Words have always swirled around me like snowflakes — each one delicate and different, each one melting untouched in my hands. Words were like sweet, liquid gifts, and I drank them like lemonade. I could almost taste them.
So speaks eleven-year-old Melody, whose very name sounds like a song. Melody's fiercely independent spirit, forever frustrated by her totally dependent body, uses words like weapons to fight her daily battles.
In my newest novel, Out of My Mind, I have created a character who speaks for all of us, even though she cannot say a word. Melody has cerebral palsy, but she dares anyone to feel sorry for her. She understands her limitations, yet strives each day to reach beyond those limits. She can't walk, can't talk, can't even go to the bathroom by herself. Yet she has a brilliant mind, a photographic memory, and dreams and desires of any child her age.
Throughout the novel, I tried to show the power of language, and the deep, rhythmic heartbeat of words in our lives. Everybody uses words to express themselves. Except me. And I bet most people don't realize the real power of words. But I do. Thoughts need words. Words need a voice. I love the smell of my mother's hair and the feel of the scratchy stubble on my father's face. But I've never been able to tell them.
How frustrating to live one's whole life without any means of communicating. How would you cope? Although Melody is fictional, thousands of people live her situation in real life. They too, simply want dignity, understanding, and a means to let others know what's on their mind. They want to be respected as individuals, not as representatives of a group, or a physical condition.
As Melody struggles to communicate in a meaningful way to those around her, she learns and grows and develops into a young lady with sense as well as sensibility. The reader is compelled to sit in her wheelchair with her, to see normal activities from a distance, to find strength in her courage.
When Melody starts school, she realizes that her physical as well as her social problems, are superseded by her inability to make her wants and needs known. Once I started school, however, I discovered I had a much bigger problem than just falling out of my chair. I needed words. How was I supposed to learn anything if I couldn't talk? How was I supposed to answer questions? Or ask questions?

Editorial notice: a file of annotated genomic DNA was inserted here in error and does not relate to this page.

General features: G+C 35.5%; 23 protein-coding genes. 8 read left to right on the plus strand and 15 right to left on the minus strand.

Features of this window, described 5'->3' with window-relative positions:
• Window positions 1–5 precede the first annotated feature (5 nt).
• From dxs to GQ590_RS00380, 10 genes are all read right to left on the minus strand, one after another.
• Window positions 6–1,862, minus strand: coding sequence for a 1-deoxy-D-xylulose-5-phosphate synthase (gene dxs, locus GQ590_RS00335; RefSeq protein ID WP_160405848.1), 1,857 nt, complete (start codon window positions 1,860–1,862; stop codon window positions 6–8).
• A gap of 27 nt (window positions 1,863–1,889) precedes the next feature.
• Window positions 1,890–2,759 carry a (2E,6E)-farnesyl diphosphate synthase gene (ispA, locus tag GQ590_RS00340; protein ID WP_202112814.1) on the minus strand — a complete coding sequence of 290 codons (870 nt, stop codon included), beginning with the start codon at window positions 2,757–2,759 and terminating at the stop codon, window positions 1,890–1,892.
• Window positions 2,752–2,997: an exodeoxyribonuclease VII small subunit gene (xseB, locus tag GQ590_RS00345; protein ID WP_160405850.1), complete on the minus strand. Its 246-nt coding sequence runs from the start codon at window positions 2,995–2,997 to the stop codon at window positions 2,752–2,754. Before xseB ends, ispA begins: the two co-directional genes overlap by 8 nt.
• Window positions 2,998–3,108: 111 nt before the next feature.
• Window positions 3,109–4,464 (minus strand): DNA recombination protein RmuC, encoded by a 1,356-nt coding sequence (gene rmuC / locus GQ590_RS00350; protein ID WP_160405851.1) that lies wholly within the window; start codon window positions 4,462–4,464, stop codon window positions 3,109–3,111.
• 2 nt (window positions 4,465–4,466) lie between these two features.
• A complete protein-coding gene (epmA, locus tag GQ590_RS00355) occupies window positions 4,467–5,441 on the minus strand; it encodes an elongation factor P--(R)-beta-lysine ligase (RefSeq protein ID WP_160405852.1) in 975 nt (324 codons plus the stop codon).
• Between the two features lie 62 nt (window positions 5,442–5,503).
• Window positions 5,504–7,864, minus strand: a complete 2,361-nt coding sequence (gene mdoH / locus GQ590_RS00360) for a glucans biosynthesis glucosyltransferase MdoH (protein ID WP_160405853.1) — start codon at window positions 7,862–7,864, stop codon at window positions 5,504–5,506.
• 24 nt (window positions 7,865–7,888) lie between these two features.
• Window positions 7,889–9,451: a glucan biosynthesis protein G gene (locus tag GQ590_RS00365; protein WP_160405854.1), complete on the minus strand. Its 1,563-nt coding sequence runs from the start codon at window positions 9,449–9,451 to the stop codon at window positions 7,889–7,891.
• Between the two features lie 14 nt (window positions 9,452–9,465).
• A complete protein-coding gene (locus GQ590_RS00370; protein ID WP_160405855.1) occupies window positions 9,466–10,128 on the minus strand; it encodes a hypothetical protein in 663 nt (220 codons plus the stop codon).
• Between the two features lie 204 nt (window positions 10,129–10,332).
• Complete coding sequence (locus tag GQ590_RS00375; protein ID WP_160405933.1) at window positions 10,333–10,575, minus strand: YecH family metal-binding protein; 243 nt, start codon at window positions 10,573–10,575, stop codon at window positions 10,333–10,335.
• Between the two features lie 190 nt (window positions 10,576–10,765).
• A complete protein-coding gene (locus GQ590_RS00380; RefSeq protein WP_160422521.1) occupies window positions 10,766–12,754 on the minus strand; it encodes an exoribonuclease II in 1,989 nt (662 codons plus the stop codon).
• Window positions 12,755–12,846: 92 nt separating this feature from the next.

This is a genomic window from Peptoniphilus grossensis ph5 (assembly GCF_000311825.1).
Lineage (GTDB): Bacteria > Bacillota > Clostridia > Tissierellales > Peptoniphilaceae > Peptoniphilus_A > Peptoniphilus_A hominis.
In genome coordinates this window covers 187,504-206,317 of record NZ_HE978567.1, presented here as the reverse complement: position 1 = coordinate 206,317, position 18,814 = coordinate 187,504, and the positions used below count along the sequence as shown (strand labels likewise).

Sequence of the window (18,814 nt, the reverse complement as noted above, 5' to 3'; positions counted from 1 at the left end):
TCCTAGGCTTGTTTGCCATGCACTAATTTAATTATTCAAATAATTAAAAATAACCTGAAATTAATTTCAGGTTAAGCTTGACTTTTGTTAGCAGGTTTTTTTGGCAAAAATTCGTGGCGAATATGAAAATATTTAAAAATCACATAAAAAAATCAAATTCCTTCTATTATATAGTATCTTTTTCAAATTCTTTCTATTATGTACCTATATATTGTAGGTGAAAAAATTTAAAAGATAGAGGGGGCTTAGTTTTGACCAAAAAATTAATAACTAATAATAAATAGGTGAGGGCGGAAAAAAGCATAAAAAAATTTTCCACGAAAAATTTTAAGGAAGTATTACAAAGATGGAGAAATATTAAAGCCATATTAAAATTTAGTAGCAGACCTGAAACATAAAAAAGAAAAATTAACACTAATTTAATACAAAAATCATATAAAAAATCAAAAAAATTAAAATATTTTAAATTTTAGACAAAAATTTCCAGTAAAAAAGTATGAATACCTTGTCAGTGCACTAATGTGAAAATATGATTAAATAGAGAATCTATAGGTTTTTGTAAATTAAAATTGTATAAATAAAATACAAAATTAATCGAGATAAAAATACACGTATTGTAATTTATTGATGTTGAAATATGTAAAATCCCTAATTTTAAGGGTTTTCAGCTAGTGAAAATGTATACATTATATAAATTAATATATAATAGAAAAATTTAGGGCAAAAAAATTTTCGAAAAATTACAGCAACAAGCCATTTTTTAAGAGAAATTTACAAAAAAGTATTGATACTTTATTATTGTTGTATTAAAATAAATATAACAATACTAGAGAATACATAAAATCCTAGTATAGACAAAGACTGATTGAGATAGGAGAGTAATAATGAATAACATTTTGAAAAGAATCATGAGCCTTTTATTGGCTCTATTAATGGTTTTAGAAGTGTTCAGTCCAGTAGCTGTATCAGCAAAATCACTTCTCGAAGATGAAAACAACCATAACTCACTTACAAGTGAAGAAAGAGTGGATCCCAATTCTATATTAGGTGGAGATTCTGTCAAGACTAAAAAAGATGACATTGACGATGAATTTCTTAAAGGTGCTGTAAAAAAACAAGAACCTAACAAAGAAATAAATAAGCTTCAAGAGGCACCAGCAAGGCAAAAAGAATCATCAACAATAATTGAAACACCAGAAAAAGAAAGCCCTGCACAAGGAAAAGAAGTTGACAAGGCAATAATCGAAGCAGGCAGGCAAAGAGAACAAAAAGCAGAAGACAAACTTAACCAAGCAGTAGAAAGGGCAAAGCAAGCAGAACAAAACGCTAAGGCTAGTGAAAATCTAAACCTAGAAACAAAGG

I knew a lot of words, but I couldn't read a book. I had a million thoughts in my head, but I couldn't share them with anybody. On top of that, people didn't really expect the kids in H-5 to learn much anyway. It was driving me crazy!... It's like I live in a cage with no door and no key. And I have no way to tell someone how to get me out.
One of Melody's inner releases from the frustrations of her life is her love of music, and how she truly absorbs it into her spirit. She is gifted with synesthesia, the ability to "hear" colors, and "taste" music. The artistic side of her shows a deep understanding of the necessary mingling of art and music to create words and images and ideas. Melody's love for music helps her, even soothes her when her life gets too overwhelming. Music gives her expression in a world where she is unable to express almost everything.
And music. Songs floated through me and stayed. Lullabies, mixed with the soft smells of bedtime, slept with me. Harmonies made me smile. It's like I've always had a painted musical soundtrack playing background to my life. I can almost hear colors and smell images when music is played. Mom loves classical. Big, booming Beethoven symphonies blast from her CD player all day long. Those pieces always seem to be bright blue as I listen, and they smell like fresh paint. Dad is partial to jazz, and every chance he gets he winks at me, takes out Mom's Mozart disc, then pops in a CD of Miles Davis or Woody Herman. Jazz to me sounds brown and tan and it smells like wet dirt. Country music is lemons — not sour, but sugar sweet and tangy. Lemon cake icing, cool, fresh lemonade!
When she goes to the doctor for a mental/social/educational evaluation, she longs to explain the power of music as a backdrop to her dreams, but the doctor never even thinks to ask about music. I knew the words and melodies of hundreds of songs — a symphony exploding inside my head with no one to hear it but me.
So she dreams, and her visions are always in color, decorated with flavor and flair. I dreamed of chocolate clouds all night. Her spirit is artistic and full of creativity. What power might be unleashed if she were able to express it all! All she has are her inner visions and dreams. If I had a paintbrush... wow! What a painting that would be!
Melody longs to be like other children — to run and play and giggle. But when asked if she could choose between walking and talking, she pounds on her communication board, "Talk! Talk! Talk!" But at night, when the silence is loudest, she dreams of a world that works.
When I sleep, I dream. And in my dreams I can do anything. I get picked first on the playground for games. I can run so fast! I take gymnastics, and I never fall off the balance beam. I know how to square dance, and I'm good at it. I call my friends on the phone and we talk for hours. I whisper secrets. I sing.
When I wake up in the morning, it's always sort of a letdown as reality hits me. I have to be fed and dressed so I can spend another long day in the happy-face room at Spaulding Street School.
Melody's story embraces us, lifts us, and makes us thankful for every step we take, for every word we speak. I think all great stories emerge from deep truths that rest within us, truths that can resound in the minds of others. But the real meaning of a story often can be found in places that not even the author has dared to explore. And sometimes readers can discover some truths about themselves as well.
This novel speaks for those who cannot speak. And I hope that it reminds readers of the spirit and passion and humanity in us all